So I went into the offsseason with hope. Hope that only strengthened while I was on Lake Shore Drive and heard Ed Lynch on the radio talking about my season and how the expansion of the league (1998 the league added the Rays and the D-Backs) was going to force him to make tough decisions about who to protect from the expansion draft.

He conceded that I would be seeking a significant raise after my season. Then, the minimum salary was $109,000 (I made a little more than that in year two) and because of my strong year as a second season player, Lynch was making a reasonable conclusion. I knew my agent was happy.

My grandfather’s health had been declining over time, so his passing was not a shock, but before I fully digested the loss, the phone rang around 12 hours after I got word that he was gone. Who was calling?

I took the call in the basement of my parent’s house. This was while I was in the midst of a sea of unwrapped Christmas gifts strewn all over the ping pong table, the main wrapping station in the Glanville household during the holidays. My first thought was it must be my mom, who was in North Carolina pivoting from savoring his last hours to working on funeral arrangements. My brother was with her. It already was an awkward holiday from our geographically broken family.

It was Ed Lynch on the line, telling me that I had been traded to the Philadelphia Phillies.

What?

I fielded all of the media calls the rest of that day. It was an all-day affair. Between the fresh news of my grandfather’s passing, the shock of being traded after finally breaking through as a starter, and the exhaustion at the idea of learning a new organization, I was not that thrilled.

In fact, one member of the Philadelphia press core finally asked me why I was sounding so unenthusiastic about being traded to the team I loved growing up as a kid. So I had to tell him about my grandfather’s passing and the reality sinking in that I was about to celebrate my first family Christmas with our nuclear family broken into pieces.

For the first time during the holidays, there was this divider in my family. Separated by life’s harsh terms. My father and I were home and my mother and brother were not. My dad and I celebrated at a long-standing friend’s house, a thousand miles from my mom and big bro, and a million miles away from truly accepting that I had been traded.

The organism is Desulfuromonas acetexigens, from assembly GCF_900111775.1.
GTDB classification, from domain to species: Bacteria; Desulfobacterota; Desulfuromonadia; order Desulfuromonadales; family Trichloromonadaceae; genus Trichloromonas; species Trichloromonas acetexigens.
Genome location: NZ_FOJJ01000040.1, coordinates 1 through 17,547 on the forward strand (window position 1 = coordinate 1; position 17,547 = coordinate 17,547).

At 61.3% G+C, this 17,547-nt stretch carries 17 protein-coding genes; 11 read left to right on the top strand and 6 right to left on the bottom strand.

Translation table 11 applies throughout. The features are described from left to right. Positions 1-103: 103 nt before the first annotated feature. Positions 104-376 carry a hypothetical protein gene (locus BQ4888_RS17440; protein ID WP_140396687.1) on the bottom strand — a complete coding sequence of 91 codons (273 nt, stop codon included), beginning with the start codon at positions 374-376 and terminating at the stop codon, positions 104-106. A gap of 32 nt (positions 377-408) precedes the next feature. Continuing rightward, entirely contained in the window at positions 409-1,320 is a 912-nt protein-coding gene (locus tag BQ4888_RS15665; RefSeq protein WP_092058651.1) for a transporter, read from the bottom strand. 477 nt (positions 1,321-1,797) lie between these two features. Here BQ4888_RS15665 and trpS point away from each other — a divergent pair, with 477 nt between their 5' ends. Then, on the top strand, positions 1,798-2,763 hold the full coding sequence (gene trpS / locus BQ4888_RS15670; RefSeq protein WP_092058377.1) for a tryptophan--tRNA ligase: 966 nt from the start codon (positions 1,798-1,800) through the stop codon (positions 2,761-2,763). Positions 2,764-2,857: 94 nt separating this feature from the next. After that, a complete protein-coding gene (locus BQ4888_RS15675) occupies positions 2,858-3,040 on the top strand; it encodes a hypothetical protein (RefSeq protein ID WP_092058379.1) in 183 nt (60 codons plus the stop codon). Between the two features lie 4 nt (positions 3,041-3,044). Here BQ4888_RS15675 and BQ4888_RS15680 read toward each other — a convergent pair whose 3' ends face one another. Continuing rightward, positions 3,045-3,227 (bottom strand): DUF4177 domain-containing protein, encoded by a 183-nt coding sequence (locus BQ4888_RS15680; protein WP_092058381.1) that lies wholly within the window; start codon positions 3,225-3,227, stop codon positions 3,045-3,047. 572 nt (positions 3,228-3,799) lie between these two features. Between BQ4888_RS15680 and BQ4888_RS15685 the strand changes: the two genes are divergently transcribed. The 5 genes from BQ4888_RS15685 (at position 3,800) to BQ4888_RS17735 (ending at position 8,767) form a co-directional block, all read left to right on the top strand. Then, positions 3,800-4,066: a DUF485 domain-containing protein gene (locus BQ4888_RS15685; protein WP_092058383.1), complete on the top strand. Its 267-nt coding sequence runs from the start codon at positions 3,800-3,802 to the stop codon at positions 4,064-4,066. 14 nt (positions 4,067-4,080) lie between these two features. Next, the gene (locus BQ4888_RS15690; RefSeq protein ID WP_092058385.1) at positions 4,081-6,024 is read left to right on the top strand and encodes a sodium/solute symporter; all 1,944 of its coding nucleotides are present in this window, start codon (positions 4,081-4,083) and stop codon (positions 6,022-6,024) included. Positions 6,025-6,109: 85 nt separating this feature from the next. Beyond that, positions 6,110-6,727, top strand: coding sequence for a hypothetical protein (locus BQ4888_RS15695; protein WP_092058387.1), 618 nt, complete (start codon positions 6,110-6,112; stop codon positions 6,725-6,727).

I had just completed my sophomore year in Major League Baseball and it was a moment when I felt like I had figured out some of my mechanics of the game. I was learning how to be consistent, learning the ropes about managing life in season and now offseason.

I was being traded to a team whose organization brought me great joy in 1980 as a die hard fan, a place where I could start in center field, but this was different. This was the business of baseball. The day I became a movable commodity, traded away for present value in Mickey Morandini. The Phillies were betting on my next chapter being my best years.

Can they do that? Just trade me away without asking me? Of course they can. Wait, why can they?

My 1980s memories of that Phillies championship was more than about the trophy. It framed an era. By my following that team since I was five or six, I saw that team build, I pulled my hair out when the Dodgers kept knocking them out in the ‘77 and ‘78 NLCS. But most of all, they had the same personnel. A core of players, nearly untradeable. Garry Maddox, Mike Schmidt, Steve Carlton, Larry Bowa and so on. They were practically glued together for several seasons.

But in the modern game of the late '90s, that dream of being drafted by a team, growing up with that organization, winning with the Cubs and retiring a Cub was no longer possible. That was how the game was evolving.

Although I was a big leaguer, I still was a fan. I still was caught off-guard even after I knew the Cubs protected me in the expansion draft. I understood that at all times, lurking were many ways in the game where I could change teams. Some voluntary, most not.

I realized that the offseason was not just this big training session to get ready for the next season. It was also a chess match of competing value. What you are worth versus what you think you are worth. The 2018 Cubs have many players asking that question. Will Kyle Schwarber be traded? Will Kris Bryant sign?

All players will experience life hitting them in the face when they least expect it. During that downtime, the reflection time, the break. That is why it can sting so much. And loss spares no one in this game, even after you hit .300. The rumors alone can eat you up.

I would attend my grandfather’s funeral and reunite with my mom and brother days after the trade. I took a moment during the time with family to make one simple declaration to the sky above.

“Granddad, I am still hitting that ball.”

Just this year, instead of Cubs blue, I would be wearing Phillies red.